Ranchos barn is history
The 80-year-old barn that has been a landmark visible from the northern entrance to the Gardnerville Ranchos was torn down without much fanfare on New Year’s Eve.
We’ve done some digging and the barn, besides losing a portion of the roof in the big windstorms a few years back, wasn’t particularly noteworthy.
But it did sit on a parcel that had been in the news on a couple of occasions since the beginning of the century.
A proposal to build a church on the 5.43-acre property back in 2008 prompted so much controversy that you’d think the congregation wanted to put up a slaughterhouse.
As part of the approval of the church, proponents said the barn would be preserved.
A slimmed down version of the church was approved, but the property was sold back to the owners in 2011 for $300,000. Fast-forward to June 2019 after the property was converted from one-acre to half-acre lots and according to the Douglas County Recorder’s website, the property sold for $1 million, barn, 50-year-old house, shed, garage and all.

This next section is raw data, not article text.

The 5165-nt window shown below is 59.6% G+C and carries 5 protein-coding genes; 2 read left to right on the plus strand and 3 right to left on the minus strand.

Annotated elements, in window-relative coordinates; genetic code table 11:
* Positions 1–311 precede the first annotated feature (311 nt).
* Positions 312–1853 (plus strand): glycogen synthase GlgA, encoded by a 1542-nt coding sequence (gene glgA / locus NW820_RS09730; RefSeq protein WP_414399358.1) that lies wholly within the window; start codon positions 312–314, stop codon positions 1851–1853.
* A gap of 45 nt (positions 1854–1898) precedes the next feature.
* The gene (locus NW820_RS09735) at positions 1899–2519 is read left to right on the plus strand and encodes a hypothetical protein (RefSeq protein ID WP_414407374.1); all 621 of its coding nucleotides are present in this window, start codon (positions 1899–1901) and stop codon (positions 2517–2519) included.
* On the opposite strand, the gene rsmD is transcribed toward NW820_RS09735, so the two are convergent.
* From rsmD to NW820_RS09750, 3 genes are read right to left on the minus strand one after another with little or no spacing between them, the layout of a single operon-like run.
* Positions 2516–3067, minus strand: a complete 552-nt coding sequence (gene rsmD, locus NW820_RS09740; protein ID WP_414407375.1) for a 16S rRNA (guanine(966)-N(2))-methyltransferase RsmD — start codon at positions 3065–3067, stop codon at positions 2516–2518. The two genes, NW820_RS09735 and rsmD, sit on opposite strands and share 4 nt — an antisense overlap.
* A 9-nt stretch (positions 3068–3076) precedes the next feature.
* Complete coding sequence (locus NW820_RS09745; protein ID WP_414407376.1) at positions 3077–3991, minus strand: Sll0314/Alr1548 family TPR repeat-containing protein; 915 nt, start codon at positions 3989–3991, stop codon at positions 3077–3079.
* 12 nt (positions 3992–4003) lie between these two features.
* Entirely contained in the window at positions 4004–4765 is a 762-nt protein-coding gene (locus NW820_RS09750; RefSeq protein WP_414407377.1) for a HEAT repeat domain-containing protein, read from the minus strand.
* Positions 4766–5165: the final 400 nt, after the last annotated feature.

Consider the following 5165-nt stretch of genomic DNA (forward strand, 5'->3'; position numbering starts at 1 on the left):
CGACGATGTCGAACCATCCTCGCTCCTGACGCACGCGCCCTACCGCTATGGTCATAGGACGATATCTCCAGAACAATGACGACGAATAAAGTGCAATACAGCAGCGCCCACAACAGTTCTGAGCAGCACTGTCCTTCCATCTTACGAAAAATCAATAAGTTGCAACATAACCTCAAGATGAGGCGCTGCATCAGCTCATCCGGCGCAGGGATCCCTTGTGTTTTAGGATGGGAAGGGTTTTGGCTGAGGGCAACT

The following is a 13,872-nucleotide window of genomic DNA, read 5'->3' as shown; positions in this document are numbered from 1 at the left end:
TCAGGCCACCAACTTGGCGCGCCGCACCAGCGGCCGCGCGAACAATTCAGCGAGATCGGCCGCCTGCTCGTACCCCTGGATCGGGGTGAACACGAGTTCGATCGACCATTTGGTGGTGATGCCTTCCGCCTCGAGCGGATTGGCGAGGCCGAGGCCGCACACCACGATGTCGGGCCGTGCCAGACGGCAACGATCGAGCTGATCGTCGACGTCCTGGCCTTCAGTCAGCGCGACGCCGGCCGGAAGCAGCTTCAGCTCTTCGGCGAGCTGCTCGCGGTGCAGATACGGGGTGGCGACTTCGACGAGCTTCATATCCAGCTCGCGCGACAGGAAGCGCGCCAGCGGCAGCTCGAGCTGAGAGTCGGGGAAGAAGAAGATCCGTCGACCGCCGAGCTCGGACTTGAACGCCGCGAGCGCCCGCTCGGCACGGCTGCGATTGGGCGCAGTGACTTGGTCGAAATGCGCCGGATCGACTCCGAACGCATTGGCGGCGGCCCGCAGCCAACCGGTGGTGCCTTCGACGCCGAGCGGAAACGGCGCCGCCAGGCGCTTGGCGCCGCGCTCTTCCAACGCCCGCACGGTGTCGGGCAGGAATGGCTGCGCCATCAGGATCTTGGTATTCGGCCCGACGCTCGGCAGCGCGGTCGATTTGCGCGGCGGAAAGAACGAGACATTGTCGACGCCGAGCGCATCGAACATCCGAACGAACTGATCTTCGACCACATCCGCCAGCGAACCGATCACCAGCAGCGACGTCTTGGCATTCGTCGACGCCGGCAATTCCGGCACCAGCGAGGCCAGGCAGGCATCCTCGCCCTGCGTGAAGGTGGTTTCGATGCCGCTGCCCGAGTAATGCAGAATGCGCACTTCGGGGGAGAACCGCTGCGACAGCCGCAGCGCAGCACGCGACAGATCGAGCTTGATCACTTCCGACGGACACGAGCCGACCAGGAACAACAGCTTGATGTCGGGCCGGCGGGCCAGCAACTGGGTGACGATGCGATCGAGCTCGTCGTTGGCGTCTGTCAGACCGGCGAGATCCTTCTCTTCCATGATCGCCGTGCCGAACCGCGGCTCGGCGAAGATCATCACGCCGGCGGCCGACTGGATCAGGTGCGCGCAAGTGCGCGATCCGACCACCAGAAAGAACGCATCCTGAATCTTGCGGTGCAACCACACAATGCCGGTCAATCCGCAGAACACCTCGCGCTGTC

The folks who purchased that property apparently weren’t in the mood for a debate over the barn’s survival and were under no obligation to alert neighbors they planned to take it down.
And given how people react to this sort of thing, we’re not surprised.
It seems lots of folks are willing to share what they think about tearing down an old structure, but very few are willing to turn those opinions into hard cash.
On the day after Christmas, the Carson City Historical Society posted a plea on Go Fund Me to raise the $100,000 needed to move the former Adele’s to a new site.
In the two weeks since the effort’s announcement, a total of $3,875 has been raised. Built in 1874, the downtown Carson fixture is clearly of more historical significance, if only as one of the capital’s dearest restaurants.
If that’s the response to the loss of Adele’s, what hope would anyone have raising $100,000 to save a barn whose most historical contribution might just be its existence?